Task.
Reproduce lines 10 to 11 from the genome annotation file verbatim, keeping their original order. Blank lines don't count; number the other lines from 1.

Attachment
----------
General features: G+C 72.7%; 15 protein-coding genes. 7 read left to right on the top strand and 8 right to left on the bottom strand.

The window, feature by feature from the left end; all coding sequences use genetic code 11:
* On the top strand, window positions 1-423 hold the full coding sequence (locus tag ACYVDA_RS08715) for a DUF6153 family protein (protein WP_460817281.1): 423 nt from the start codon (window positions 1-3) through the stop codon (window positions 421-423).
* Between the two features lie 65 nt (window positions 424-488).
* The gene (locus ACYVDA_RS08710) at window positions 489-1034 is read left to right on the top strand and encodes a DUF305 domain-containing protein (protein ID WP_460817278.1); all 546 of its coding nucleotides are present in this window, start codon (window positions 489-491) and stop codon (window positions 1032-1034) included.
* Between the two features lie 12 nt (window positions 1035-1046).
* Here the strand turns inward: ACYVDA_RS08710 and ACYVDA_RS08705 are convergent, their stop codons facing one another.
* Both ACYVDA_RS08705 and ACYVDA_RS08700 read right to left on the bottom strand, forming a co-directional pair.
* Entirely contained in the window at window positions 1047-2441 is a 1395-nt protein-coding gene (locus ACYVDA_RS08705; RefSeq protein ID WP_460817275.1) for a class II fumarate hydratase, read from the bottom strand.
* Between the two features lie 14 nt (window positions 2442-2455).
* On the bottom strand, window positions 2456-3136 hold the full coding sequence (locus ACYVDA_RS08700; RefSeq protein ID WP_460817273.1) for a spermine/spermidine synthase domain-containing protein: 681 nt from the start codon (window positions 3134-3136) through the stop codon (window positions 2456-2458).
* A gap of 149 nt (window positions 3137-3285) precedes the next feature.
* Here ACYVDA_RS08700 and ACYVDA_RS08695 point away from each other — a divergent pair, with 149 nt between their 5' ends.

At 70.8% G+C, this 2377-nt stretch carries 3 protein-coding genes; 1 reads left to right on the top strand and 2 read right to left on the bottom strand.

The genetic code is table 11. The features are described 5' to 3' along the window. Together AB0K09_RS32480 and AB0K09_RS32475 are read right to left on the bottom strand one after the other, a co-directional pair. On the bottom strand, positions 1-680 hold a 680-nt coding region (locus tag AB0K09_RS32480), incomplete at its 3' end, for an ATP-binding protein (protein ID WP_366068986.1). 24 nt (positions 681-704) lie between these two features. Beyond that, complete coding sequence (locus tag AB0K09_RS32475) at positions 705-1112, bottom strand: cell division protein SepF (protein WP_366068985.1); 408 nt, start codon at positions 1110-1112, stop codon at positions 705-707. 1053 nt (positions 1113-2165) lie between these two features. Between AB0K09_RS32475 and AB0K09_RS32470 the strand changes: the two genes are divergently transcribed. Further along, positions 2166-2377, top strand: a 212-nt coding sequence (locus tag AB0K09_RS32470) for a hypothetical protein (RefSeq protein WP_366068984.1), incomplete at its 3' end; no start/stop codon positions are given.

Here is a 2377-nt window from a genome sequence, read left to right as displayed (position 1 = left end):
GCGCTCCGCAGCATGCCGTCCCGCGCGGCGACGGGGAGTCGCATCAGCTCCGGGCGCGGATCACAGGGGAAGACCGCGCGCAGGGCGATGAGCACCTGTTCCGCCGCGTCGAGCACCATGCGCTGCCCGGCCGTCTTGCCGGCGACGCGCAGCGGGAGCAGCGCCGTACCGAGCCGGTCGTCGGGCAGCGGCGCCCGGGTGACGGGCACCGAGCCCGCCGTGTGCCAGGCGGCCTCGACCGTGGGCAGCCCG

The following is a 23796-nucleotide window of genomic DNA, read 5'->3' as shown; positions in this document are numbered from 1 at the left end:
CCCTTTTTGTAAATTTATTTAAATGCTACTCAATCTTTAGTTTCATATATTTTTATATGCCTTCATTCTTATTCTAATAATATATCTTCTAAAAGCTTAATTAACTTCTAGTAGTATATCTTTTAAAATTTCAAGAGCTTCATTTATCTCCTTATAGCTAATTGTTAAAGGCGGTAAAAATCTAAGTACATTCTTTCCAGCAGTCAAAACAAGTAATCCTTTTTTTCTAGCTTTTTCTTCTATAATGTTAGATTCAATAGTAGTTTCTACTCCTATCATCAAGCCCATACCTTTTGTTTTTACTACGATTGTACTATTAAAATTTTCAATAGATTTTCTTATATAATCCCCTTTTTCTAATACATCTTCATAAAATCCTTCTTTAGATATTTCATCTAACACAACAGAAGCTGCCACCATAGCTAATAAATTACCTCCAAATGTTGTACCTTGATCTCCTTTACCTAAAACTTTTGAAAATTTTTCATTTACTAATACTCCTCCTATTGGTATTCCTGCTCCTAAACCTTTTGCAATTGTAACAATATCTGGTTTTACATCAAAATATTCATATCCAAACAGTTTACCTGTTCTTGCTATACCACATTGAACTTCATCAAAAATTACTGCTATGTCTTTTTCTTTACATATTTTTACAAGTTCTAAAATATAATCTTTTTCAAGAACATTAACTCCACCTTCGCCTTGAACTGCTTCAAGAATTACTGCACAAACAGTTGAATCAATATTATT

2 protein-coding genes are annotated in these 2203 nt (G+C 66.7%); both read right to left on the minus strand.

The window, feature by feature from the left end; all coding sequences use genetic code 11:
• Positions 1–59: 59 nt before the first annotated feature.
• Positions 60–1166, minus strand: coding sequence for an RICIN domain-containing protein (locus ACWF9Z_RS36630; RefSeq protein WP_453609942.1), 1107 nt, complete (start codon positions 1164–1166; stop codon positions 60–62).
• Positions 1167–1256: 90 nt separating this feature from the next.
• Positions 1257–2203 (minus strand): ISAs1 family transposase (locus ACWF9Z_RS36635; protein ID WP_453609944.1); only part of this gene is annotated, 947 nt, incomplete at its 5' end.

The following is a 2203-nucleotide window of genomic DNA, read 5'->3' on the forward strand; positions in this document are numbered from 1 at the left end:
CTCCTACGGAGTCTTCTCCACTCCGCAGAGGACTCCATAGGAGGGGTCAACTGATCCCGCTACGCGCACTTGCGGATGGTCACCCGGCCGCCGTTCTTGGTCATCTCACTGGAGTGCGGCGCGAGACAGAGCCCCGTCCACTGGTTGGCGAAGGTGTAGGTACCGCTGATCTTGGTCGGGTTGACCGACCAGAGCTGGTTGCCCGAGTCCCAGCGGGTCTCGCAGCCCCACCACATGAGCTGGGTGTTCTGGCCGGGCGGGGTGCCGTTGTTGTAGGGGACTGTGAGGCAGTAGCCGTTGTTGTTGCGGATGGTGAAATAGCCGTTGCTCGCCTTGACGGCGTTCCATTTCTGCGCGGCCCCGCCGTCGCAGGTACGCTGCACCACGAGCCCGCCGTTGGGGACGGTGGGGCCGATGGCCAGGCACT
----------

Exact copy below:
* Between the two features lie 14 nt (window positions 2442-2455).
* On the bottom strand, window positions 2456-3136 hold the full coding sequence (locus ACYVDA_RS08700; RefSeq protein ID WP_460817273.1) for a spermine/spermidine synthase domain-containing protein: 681 nt from the start codon (window positions 3134-3136) through the stop codon (window positions 2456-2458).